Raspberry Pi for N00bs – Startup Scripts

You already know how to run scripts periodically with a cron job if you read my last blogpost about the Raspberry Pi. This time i will explain how to run scripts on startup. Because you do want to restart your Minecraft server when the Raspberry Pi crashes, right? 😉

There are several ways to create startup scripts, I will only explain the easiest and most common one.


This is not a folder, but a file that will get run whenver you boot/reboot your Raspberry Pi. So let’s open that file with our beloved nano editor:

sudo nano /etc/rc.local

Whatever you add to that file, make sure to add it BEFORE “exit 0“. That one should always be the very last line. You do not need to add “sudo” to the calls, because all commands will get called as root user. One more important thing to know is that you need to use the full path, because environmental variables are not set when those commands will get called.

So this is what it would look like if you would want to call a python script on startup:

/usr/bin/python3 /home/pi/scripts/test.py

By default there already are some lines of code in the file, so this is what the whole file looks like with the python script call:

#!/bin/sh -e
# rc.local
# This script is executed at the end of each multiuser runlevel.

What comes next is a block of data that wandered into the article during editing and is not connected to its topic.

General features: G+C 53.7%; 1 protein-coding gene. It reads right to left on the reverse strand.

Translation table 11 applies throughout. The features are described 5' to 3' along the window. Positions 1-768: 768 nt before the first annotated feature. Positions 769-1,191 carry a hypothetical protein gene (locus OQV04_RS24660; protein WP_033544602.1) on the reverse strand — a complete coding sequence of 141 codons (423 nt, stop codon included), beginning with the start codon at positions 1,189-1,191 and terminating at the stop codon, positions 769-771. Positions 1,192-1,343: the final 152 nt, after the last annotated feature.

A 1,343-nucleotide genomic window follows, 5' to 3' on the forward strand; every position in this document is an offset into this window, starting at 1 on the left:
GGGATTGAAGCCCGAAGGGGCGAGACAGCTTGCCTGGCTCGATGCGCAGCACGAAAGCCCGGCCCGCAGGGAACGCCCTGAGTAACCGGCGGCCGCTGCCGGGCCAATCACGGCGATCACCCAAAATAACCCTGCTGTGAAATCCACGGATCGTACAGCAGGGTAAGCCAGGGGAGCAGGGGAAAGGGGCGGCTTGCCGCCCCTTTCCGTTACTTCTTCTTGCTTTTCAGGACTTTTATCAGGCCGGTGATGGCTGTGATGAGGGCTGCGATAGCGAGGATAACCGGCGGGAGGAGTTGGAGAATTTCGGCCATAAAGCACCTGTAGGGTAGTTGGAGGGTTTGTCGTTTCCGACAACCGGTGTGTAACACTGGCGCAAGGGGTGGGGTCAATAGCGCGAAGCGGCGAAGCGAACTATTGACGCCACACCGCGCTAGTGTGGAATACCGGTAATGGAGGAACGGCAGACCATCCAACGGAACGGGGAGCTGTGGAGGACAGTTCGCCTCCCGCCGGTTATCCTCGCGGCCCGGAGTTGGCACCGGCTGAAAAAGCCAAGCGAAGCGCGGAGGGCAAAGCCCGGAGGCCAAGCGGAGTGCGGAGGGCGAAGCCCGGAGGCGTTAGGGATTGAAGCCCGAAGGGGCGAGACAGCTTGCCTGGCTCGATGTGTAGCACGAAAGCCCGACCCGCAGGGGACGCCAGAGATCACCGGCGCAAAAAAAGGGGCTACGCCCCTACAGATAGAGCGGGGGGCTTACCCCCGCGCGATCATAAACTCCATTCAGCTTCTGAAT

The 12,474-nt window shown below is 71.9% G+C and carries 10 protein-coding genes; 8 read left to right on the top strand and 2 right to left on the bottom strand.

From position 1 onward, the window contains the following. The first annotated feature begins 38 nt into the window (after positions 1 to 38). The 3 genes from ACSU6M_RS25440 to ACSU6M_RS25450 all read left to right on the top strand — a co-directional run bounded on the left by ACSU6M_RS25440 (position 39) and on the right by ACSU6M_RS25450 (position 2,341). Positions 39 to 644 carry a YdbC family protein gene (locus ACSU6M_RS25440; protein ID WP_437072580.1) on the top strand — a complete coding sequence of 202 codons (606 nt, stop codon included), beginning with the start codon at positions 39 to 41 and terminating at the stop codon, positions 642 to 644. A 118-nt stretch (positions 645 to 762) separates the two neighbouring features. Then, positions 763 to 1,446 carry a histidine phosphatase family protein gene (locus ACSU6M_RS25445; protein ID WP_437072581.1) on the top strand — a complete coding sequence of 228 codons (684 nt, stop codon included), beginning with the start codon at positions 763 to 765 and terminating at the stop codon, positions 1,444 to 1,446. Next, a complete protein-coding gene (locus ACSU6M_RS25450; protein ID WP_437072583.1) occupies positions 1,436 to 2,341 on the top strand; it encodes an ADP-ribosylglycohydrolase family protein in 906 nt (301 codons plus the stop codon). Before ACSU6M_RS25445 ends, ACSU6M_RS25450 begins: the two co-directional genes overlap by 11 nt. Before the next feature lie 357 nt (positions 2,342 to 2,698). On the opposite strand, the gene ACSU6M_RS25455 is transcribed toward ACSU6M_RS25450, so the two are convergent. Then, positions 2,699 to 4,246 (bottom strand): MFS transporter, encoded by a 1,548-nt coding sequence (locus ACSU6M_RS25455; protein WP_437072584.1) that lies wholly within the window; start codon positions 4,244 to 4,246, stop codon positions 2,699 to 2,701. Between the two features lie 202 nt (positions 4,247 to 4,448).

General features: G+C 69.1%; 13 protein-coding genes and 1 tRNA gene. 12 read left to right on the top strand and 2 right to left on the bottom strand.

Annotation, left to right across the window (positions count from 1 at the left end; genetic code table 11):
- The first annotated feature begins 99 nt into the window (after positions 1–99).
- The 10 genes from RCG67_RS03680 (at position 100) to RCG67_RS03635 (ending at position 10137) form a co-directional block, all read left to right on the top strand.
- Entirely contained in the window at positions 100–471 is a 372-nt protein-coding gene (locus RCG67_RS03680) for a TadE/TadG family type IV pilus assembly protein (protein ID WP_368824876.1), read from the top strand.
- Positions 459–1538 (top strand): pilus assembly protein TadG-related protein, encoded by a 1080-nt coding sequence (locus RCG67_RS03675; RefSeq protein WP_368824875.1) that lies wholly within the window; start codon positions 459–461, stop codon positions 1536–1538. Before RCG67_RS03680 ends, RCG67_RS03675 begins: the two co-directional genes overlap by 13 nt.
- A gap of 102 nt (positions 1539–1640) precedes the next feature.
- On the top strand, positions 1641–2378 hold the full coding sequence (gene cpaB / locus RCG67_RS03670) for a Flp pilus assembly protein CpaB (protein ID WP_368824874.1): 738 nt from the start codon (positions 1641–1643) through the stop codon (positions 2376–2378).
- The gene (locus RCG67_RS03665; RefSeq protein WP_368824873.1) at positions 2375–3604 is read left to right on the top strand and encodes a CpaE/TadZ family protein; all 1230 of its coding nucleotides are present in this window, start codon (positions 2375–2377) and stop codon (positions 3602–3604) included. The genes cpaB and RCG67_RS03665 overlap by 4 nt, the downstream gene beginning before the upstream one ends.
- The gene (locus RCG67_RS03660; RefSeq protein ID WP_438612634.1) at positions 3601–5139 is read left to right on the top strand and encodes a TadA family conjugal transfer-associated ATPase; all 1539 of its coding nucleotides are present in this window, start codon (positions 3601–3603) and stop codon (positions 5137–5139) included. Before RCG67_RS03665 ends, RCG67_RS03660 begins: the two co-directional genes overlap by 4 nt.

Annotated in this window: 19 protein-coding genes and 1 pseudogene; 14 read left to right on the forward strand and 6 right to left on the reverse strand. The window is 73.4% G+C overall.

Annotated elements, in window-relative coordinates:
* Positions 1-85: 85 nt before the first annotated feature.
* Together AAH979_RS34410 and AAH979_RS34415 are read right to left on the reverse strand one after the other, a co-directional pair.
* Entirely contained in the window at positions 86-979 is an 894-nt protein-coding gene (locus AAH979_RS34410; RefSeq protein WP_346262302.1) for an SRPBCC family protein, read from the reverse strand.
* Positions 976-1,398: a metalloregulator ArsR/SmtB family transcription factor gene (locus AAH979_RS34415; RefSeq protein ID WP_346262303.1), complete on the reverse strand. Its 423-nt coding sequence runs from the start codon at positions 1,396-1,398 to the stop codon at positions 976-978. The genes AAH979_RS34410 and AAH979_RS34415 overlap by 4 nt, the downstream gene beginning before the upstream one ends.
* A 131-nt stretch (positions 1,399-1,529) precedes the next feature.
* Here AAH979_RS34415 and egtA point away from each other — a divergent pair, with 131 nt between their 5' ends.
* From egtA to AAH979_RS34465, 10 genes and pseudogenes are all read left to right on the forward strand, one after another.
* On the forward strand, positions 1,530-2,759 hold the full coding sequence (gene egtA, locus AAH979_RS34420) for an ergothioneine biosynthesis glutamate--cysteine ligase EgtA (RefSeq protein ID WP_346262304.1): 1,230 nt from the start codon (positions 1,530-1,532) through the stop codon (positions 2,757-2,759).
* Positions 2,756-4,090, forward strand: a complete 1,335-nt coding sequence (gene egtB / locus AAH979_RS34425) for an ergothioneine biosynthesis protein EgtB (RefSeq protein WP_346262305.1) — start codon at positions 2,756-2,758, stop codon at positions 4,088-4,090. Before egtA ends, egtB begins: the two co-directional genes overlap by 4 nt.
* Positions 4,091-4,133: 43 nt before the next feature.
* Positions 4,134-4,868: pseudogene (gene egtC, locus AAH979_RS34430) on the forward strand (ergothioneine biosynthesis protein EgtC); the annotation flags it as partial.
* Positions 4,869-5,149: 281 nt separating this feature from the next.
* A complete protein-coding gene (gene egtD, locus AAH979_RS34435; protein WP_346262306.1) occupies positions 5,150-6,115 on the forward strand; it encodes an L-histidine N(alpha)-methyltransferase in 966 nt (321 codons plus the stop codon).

# Make sure that the script will "exit 0" on success or any other
# value on error.
# In order to enable or disable this script just change the execution
# bits.
# By default this script does nothing.

# Print the IP address
_IP=$(hostname -I) || true
if [ "$_IP" ]; then
  printf "My IP address is %s\n" "$_IP"

/usr/bin/python3 /home/pi/scripts/test.py

exit 0

…and that’s pretty much all there is to know. Next time your Raspberry Pi boots, the script will get executed. You can also call your own shell scripts:

/home/pi/minecraft.sh &

Just make sure to make them executable by using chmod +x, as explained in the article about Cron Jobs. The Ampersand (“&”) means that the start script will not wait for the script and go to the next line immediately.

One more important thing to know is how to log errors. Make sure rc.local works correctly BEFORE you reboot your Raspberry Pi, you can do that by just calling it directly in the shell:


This is the best way to check if your entries worked and to see if there are any errors.

That´s it about startup scripts so far, if you got any questions or tips, feel free to comment!

3 thoughts on “Raspberry Pi for N00bs – Startup Scripts”

  1. Javier Pedreira (Wicho)


    I’m trying to get an app exported from Processing 3 to run at startup on a Raspberry Pi 3 Model B. with Raspbian GNU/Linux 8 (Jessie). The application is at


    I’ve followed your instructions and added the full path to rc.local, but it refuses to load at startup, even though if I run /etc/rc.local from the terminal it works fine.

    Any suggestions as to what I might try?

    Thanks in advance.

  2. Hello, I am very new to RPI and coding, your guide has been really helpful! May I ask about the very last step, about checking if the rc.local works correctly; do I paste that exact codes onto the Python 3 IDLE Shell?

    Thank you so much in advance!

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